Spurred by government incentives for decentralisation, Havaianas (the Portuguese name for Hawaiians) moved its manufacturing base from São Paulo in the south to the job-starved northeast in 1984. Now 7000 employees work around the clock churning out the hundreds of millions of pairs of thongs the company sells each year. Our van bumps and rattles through villages where donkeys still pull carts and people take naps in the shade of their tiny stone and concrete homes.
It’s a far cry from the congestion and commercial frenzies of São Paulo, the largest city in South America (home to 20 million), where, a few days earlier, the woman in charge of Havaianas worldwide – Carla Schmitzberger – sat at the head of a table of executives in Alpargatas’ corporate HQ talking of how the Amazing Flip-flop Revival began with Brazilian surfers “inverting their soles”.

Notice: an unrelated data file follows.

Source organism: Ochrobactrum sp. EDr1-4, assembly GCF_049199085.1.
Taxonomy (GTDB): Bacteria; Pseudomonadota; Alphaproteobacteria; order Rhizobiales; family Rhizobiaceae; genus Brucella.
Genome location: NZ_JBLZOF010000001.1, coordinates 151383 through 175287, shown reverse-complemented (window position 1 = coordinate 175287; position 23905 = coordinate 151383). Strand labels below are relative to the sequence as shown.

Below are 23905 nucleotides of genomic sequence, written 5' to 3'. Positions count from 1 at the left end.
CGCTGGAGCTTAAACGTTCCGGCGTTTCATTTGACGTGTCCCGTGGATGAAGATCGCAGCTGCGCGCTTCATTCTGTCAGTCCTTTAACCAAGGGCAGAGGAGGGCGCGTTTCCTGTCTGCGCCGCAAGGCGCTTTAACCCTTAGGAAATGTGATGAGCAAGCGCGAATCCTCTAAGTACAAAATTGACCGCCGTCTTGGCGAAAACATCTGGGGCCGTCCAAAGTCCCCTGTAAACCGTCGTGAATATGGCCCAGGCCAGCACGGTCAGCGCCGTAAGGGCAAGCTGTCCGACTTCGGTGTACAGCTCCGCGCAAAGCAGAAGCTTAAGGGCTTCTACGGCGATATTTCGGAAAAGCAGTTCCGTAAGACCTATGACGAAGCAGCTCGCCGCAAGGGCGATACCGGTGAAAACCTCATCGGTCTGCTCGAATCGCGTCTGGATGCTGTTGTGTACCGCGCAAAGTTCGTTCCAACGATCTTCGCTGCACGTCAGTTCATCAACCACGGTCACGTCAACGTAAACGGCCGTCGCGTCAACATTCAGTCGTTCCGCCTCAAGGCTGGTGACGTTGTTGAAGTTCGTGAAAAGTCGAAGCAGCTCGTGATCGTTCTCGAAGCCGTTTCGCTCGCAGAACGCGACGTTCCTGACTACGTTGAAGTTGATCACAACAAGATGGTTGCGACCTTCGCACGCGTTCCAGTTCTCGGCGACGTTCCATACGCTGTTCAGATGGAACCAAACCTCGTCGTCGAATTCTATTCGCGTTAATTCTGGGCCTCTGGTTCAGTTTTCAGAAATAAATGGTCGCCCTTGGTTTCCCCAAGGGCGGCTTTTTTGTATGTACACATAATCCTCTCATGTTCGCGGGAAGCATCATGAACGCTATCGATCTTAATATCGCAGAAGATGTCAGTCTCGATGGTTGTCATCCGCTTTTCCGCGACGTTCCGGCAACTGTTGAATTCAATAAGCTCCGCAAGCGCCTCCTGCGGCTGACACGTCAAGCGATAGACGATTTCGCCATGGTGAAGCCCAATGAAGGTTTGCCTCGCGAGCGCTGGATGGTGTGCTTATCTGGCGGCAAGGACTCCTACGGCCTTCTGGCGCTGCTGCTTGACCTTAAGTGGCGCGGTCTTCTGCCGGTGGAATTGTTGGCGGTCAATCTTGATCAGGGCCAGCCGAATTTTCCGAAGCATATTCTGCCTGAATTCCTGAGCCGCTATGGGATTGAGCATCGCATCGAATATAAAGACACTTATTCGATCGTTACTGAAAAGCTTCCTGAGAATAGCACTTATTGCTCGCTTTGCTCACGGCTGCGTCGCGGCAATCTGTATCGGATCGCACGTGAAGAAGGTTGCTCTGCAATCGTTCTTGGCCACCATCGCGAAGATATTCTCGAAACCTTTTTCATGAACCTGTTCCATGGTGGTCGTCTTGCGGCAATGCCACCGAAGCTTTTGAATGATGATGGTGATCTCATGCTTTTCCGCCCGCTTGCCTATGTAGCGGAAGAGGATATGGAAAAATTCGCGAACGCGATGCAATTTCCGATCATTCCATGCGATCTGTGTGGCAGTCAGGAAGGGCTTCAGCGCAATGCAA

This happened in the early 1990s, when the surfers – bored by the only thong then produced by the company, with a white upper and matching straps and soles in five basic colours – began removing the soles and turning them around so the uppers were the same colour as the straps. This apparently made the surfers feel “different”.
Noticing the trend at a time when sales were falling alarmingly (from 85 million pairs in 1988, to a low of 66 million in 1992), the company figured it could be the key to reversing its own fortunes.
“So in 1994 they launched a fully monochromed product,” says Schmitzberger. “By observing consumer behaviour, then selling it back to the consumer, we made the thong more than just a commodity, and it became much more aspirational.”
After that (like Henry Ford discovering colours other than black), inspiration reigned – with thinner straps, wider straps, different patterns, decorative pins – and aspirations soared. Wealthier Brazilians, once embarrassed to wear their thongs outside the home because they were deemed a poor person’s shoe, were led by various celebrities and opinion formers to stride boldly forth in their newly tricked-up rubber footwear.